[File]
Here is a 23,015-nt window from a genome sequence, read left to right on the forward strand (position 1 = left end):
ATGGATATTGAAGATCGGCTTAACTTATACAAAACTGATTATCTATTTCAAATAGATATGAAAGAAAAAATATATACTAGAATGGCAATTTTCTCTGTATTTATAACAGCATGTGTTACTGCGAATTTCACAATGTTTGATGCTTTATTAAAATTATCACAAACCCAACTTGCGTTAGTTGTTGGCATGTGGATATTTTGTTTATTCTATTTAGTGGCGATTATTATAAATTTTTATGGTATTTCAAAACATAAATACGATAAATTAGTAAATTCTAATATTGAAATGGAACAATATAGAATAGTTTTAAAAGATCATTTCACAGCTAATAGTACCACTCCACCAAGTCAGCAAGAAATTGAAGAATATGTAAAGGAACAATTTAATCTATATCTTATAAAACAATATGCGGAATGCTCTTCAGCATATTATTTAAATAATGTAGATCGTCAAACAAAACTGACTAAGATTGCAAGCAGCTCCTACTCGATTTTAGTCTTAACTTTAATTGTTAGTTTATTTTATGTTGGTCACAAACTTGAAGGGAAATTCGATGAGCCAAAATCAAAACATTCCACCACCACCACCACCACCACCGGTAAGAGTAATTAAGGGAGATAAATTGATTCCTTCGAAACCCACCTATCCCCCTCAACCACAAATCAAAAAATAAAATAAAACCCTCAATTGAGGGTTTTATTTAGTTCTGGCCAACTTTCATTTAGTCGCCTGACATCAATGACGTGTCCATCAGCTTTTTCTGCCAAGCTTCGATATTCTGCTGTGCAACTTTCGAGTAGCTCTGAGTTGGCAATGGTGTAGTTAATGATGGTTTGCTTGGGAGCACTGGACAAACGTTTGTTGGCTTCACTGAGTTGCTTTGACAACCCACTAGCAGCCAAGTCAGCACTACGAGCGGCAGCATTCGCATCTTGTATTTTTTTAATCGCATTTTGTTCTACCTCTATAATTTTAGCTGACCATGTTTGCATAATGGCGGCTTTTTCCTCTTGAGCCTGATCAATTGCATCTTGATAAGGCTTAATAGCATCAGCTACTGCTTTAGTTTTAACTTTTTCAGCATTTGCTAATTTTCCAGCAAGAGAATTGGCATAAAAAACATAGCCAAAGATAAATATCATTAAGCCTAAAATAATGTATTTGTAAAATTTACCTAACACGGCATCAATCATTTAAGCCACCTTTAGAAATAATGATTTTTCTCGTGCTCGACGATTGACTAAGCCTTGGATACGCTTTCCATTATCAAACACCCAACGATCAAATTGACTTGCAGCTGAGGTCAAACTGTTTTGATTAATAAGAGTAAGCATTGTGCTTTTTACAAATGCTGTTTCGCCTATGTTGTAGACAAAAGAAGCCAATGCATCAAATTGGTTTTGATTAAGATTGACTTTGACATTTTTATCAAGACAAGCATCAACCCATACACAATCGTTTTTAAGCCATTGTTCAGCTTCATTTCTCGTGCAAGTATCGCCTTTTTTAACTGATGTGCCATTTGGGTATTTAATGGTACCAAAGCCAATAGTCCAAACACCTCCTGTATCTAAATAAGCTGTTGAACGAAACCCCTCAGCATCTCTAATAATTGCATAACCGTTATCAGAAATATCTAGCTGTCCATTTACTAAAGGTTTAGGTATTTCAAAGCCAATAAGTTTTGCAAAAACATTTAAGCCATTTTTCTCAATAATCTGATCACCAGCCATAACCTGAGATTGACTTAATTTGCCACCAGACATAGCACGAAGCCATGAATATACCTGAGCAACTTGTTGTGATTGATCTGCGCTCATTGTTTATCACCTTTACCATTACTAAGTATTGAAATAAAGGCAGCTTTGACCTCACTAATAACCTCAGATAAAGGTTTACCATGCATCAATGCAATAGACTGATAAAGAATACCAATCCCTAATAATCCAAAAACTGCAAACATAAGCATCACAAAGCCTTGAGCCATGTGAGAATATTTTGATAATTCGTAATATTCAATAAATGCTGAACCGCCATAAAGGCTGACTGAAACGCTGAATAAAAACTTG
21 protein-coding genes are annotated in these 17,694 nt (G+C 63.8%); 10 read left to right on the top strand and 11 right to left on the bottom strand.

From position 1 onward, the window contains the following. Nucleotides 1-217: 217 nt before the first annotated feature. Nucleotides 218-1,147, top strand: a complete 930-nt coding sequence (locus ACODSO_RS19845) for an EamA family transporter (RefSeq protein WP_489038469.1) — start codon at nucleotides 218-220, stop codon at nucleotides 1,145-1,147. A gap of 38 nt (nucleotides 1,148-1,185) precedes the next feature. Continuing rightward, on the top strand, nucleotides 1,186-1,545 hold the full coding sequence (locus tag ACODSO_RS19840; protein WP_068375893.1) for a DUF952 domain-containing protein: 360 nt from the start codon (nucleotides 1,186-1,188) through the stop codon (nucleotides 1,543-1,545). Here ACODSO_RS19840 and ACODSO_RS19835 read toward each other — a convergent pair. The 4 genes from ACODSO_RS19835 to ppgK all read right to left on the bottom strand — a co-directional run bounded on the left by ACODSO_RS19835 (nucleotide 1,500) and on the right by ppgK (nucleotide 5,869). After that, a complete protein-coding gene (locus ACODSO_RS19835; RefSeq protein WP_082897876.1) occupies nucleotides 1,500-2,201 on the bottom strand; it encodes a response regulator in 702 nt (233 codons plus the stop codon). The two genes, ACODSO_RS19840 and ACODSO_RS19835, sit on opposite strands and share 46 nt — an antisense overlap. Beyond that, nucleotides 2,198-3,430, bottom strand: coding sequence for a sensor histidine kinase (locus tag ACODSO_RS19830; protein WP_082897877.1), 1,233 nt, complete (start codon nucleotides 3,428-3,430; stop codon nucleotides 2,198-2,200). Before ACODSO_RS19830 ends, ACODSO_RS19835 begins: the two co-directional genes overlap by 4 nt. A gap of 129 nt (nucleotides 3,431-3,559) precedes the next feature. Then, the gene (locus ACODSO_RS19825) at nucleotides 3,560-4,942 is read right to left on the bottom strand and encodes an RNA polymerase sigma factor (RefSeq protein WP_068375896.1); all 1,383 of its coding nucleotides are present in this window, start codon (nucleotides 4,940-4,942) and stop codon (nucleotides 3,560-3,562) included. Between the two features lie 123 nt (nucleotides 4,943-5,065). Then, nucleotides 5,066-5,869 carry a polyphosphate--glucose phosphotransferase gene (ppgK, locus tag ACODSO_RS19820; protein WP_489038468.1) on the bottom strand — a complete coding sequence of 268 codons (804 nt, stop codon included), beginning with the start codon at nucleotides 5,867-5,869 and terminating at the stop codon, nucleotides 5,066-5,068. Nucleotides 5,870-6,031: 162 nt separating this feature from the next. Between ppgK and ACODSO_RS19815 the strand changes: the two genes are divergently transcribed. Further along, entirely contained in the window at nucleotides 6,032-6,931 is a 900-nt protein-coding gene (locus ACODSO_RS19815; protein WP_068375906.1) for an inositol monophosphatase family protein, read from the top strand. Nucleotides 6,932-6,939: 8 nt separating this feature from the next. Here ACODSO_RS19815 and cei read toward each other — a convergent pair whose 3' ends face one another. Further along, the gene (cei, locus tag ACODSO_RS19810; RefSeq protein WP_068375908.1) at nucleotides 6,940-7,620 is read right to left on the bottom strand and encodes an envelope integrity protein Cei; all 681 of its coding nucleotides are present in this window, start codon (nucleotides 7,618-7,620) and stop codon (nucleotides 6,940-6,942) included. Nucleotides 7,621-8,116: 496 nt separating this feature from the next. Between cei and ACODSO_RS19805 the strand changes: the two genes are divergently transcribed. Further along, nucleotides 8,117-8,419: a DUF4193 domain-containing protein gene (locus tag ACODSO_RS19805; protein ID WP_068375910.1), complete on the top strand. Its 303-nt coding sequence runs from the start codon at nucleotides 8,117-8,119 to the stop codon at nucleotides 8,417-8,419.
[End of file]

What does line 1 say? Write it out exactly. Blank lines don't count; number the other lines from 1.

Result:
Here is a 23,015-nt window from a genome sequence, read left to right on the forward strand (position 1 = left end):